Place the farro in a bowl, and pour on enough hot water to cover by an inch. Let soak according to package instructions (some types of farro must be soaked overnight).
Place the dried mushrooms in a large bowl. Cover with 2 cups boiling water. Let sit 30 minutes.
Drain the mushrooms through a strainer set over a bowl and lined with a paper towel. Squeeze the mushrooms over the strainer, then rinse in several changes of water to remove grit. Chop coarsely. Set aside.
Add the broth from the mushrooms to the stock. You should have 6 cups (add water if necessary). Place in a saucepan, and bring to a simmer. Salt to taste.
Heat oil over medium heat in a large skillet. Add the onion. Cook, stirring, until it begins to soften, about three minutes.
Add the fresh mushrooms. Cook, stirring, until they begin to soften and sweat. Add salt to taste, garlic and rosemary. Continue to cook, stirring often, until the mushrooms are tender, about five minutes.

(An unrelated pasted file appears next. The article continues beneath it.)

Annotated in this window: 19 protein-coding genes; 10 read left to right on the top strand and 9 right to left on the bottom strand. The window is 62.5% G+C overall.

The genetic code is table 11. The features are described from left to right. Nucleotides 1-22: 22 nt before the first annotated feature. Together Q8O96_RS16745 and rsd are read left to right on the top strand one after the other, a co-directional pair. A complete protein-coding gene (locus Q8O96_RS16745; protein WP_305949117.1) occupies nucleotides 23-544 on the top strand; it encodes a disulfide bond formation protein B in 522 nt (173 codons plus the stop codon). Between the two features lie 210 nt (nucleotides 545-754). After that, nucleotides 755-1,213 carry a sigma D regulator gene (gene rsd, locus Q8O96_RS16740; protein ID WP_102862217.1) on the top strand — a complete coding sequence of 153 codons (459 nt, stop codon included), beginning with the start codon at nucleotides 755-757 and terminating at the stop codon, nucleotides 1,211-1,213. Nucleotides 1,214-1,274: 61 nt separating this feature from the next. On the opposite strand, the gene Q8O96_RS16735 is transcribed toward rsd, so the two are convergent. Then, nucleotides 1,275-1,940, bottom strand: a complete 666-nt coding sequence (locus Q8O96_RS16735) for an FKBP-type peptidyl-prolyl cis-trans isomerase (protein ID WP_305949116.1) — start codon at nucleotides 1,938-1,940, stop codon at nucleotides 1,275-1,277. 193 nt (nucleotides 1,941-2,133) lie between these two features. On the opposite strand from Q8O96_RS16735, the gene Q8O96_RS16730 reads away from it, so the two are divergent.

Add the farro and dried mushrooms. Cook, stirring, until the grains of farro are separate and beginning to crackle, about two minutes.
Stir in the wine and cook, stirring until the wine has been absorbed.
Add all but about 1 cup of the stock, and bring to a simmer. Cover and simmer until the farro is tender, about 50 minutes. Remove the lid, and stir vigorously from time to time. Taste and adjust seasoning.
There should be some liquid remaining in the pot but not too much. If the farro is submerged in stock, raise the heat and cook until there is just enough to moisten the grains, like a sauce. If there is not, stir in the remaining stock. Add the Parmesan, parsley and fresh ground pepper to taste, and stir together. Remove from the heat and serve.